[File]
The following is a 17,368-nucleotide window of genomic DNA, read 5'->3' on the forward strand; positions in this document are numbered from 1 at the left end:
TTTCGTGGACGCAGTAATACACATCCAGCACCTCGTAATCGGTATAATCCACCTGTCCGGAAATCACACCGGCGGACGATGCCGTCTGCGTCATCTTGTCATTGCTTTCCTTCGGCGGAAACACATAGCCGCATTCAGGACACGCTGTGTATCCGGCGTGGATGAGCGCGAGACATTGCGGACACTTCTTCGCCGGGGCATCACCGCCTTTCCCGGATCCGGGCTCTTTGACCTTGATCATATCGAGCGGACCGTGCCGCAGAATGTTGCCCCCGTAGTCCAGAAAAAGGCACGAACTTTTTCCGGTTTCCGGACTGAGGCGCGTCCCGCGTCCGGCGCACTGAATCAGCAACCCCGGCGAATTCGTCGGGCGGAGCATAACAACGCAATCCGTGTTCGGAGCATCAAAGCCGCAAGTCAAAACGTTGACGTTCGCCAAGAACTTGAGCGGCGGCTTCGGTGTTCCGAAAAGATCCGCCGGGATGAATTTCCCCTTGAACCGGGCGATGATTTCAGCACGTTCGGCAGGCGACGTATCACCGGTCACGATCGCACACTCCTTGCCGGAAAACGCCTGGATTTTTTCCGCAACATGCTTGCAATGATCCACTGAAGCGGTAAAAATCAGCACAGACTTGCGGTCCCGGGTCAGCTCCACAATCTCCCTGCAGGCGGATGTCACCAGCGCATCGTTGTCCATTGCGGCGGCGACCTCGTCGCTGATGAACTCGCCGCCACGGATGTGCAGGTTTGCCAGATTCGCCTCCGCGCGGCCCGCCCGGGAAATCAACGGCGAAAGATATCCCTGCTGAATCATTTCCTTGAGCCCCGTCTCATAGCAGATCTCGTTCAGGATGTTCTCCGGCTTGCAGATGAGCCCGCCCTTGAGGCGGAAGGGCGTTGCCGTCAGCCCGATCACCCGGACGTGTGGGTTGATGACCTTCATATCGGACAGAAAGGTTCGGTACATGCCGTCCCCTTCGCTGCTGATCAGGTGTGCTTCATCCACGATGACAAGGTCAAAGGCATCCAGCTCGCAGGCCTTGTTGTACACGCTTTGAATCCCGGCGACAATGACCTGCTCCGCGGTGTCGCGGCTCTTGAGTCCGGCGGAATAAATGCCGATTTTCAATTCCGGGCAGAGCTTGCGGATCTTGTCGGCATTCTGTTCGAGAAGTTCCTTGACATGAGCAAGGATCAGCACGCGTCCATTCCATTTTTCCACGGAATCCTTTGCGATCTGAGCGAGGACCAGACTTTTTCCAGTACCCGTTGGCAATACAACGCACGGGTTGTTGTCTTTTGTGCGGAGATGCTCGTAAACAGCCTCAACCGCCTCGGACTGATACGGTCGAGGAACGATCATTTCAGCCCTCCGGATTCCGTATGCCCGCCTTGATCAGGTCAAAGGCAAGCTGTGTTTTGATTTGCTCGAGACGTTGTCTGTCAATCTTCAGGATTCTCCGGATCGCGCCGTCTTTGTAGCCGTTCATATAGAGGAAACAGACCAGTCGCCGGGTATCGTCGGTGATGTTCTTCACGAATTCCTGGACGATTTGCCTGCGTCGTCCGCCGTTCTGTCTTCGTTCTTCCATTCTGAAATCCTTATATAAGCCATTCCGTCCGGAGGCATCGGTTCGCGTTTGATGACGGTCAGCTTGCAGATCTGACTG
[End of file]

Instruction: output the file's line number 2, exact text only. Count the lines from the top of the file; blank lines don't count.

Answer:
TTTCGTGGACGCAGTAATACACATCCAGCACCTCGTAATCGGTATAATCCACCTGTCCGGAAATCACACCGGCGGACGATGCCGTCTGCGTCATCTTGTCATTGCTTTCCTTCGGCGGAAACACATAGCCGCATTCAGGACACGCTGTGTATCCGGCGTGGATGAGCGCGAGACATTGCGGACACTTCTTCGCCGGGGCATCACCGCCTTTCCCGGATCCGGGCTCTTTGACCTTGATCATATCGAGCGGACCGTGCCGCAGAATGTTGCCCCCGTAGTCCAGAAAAAGGCACGAACTTTTTCCGGTTTCCGGACTGAGGCGCGTCCCGCGTCCGGCGCACTGAATCAGCAACCCCGGCGAATTCGTCGGGCGGAGCATAACAACGCAATCCGTGTTCGGAGCATCAAAGCCGCAAGTCAAAACGTTGACGTTCGCCAAGAACTTGAGCGGCGGCTTCGGTGTTCCGAAAAGATCCGCCGGGATGAATTTCCCCTTGAACCGGGCGATGATTTCAGCACGTTCGGCAGGCGACGTATCACCGGTCACGATCGCACACTCCTTGCCGGAAAACGCCTGGATTTTTTCCGCAACATGCTTGCAATGATCCACTGAAGCGGTAAAAATCAGCACAGACTTGCGGTCCCGGGTCAGCTCCACAATCTCCCTGCAGGCGGATGTCACCAGCGCATCGTTGTCCATTGCGGCGGCGACCTCGTCGCTGATGAACTCGCCGCCACGGATGTGCAGGTTTGCCAGATTCGCCTCCGCGCGGCCCGCCCGGGAAATCAACGGCGAAAGATATCCCTGCTGAATCATTTCCTTGAGCCCCGTCTCATAGCAGATCTCGTTCAGGATGTTCTCCGGCTTGCAGATGAGCCCGCCCTTGAGGCGGAAGGGCGTTGCCGTCAGCCCGATCACCCGGACGTGTGGGTTGATGACCTTCATATCGGACAGAAAGGTTCGGTACATGCCGTCCCCTTCGCTGCTGATCAGGTGTGCTTCATCCACGATGACAAGGTCAAAGGCATCCAGCTCGCAGGCCTTGTTGTACACGCTTTGAATCCCGGCGACAATGACCTGCTCCGCGGTGTCGCGGCTCTTGAGTCCGGCGGAATAAATGCCGATTTTCAATTCCGGGCAGAGCTTGCGGATCTTGTCGGCATTCTGTTCGAGAAGTTCCTTGACATGAGCAAGGATCAGCACGCGTCCATTCCATTTTTCCACGGAATCCTTTGCGATCTGAGCGAGGACCAGACTTTTTCCAGTACCCGTTGGCAATACAACGCACGGGTTGTTGTCTTTTGTGCGGAGATGCTCGTAAACAGCCTCAACCGCCTCGGACTGATACGGTCGAGGAACGATCATTTCAGCCCTCCGGATTCCGTATGCCCGCCTTGATCAGGTCAAAGGCAAGCTGTGTTTTGATTTGCTCGAGACGTTGTCTGTCAATCTTCAGGATTCTCCGGATCGCGCCGTCTTTGTAGCCGTTCATATAGAGGAAACAGACCAGTCGCCGGGTATCGTCGGTGATGTTCTTCACGAATTCCTGGACGATTTGCCTGCGTCGTCCGCCGTTCTGTCTTCGTTCTTCCATTCTGAAATCCTTATATAAGCCATTCCGTCCGGAGGCATCGGTTCGCGTTTGATGACGGTCAGCTTGCAGATCTGACTG